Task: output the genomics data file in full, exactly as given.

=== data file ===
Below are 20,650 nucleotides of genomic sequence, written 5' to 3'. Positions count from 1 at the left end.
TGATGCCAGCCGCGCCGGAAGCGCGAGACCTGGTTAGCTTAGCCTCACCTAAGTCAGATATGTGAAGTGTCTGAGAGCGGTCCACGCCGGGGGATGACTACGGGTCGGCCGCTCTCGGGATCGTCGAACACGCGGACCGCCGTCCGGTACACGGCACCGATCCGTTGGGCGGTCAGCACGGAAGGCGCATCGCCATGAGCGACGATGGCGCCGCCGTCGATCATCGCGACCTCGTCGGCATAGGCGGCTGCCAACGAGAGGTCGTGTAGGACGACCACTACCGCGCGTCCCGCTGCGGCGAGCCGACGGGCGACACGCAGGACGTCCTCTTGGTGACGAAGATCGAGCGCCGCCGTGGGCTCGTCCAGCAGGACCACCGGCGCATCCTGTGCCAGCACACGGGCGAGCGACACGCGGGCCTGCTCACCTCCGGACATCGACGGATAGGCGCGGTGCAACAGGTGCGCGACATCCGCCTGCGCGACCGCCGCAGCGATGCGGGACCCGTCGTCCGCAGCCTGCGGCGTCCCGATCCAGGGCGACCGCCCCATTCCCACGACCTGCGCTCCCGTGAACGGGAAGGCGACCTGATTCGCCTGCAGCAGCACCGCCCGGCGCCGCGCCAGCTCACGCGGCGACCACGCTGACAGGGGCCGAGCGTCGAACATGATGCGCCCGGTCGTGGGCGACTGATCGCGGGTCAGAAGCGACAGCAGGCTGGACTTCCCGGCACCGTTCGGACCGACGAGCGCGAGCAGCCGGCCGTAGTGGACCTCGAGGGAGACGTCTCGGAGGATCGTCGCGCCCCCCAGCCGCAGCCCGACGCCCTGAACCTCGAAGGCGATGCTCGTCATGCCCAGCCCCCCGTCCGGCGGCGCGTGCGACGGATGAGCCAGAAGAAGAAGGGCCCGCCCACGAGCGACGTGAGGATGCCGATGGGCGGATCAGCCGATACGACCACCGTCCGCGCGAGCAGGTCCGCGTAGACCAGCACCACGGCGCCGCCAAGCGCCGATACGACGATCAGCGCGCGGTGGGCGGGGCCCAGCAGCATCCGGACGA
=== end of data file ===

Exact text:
Below are 20,650 nucleotides of genomic sequence, written 5' to 3'. Positions count from 1 at the left end.
TGATGCCAGCCGCGCCGGAAGCGCGAGACCTGGTTAGCTTAGCCTCACCTAAGTCAGATATGTGAAGTGTCTGAGAGCGGTCCACGCCGGGGGATGACTACGGGTCGGCCGCTCTCGGGATCGTCGAACACGCGGACCGCCGTCCGGTACACGGCACCGATCCGTTGGGCGGTCAGCACGGAAGGCGCATCGCCATGAGCGACGATGGCGCCGCCGTCGATCATCGCGACCTCGTCGGCATAGGCGGCTGCCAACGAGAGGTCGTGTAGGACGACCACTACCGCGCGTCCCGCTGCGGCGAGCCGACGGGCGACACGCAGGACGTCCTCTTGGTGACGAAGATCGAGCGCCGCCGTGGGCTCGTCCAGCAGGACCACCGGCGCATCCTGTGCCAGCACACGGGCGAGCGACACGCGGGCCTGCTCACCTCCGGACATCGACGGATAGGCGCGGTGCAACAGGTGCGCGACATCCGCCTGCGCGACCGCCGCAGCGATGCGGGACCCGTCGTCCGCAGCCTGCGGCGTCCCGATCCAGGGCGACCGCCCCATTCCCACGACCTGCGCTCCCGTGAACGGGAAGGCGACCTGATTCGCCTGCAGCAGCACCGCCCGGCGCCGCGCCAGCTCACGCGGCGACCACGCTGACAGGGGCCGAGCGTCGAACATGATGCGCCCGGTCGTGGGCGACTGATCGCGGGTCAGAAGCGACAGCAGGCTGGACTTCCCGGCACCGTTCGGACCGACGAGCGCGAGCAGCCGGCCGTAGTGGACCTCGAGGGAGACGTCTCGGAGGATCGTCGCGCCCCCCAGCCGCAGCCCGACGCCCTGAACCTCGAAGGCGATGCTCGTCATGCCCAGCCCCCCGTCCGGCGGCGCGTGCGACGGATGAGCCAGAAGAAGAAGGGCCCGCCCACGAGCGACGTGAGGATGCCGATGGGCGGATCAGCCGATACGACCACCGTCCGCGCGAGCAGGTCCGCGTAGACCAGCACCACGGCGCCGCCAAGCGCCGATACGACGATCAGCGCGCGGTGGGCGGGGCCCAGCAGCATCCGGACGA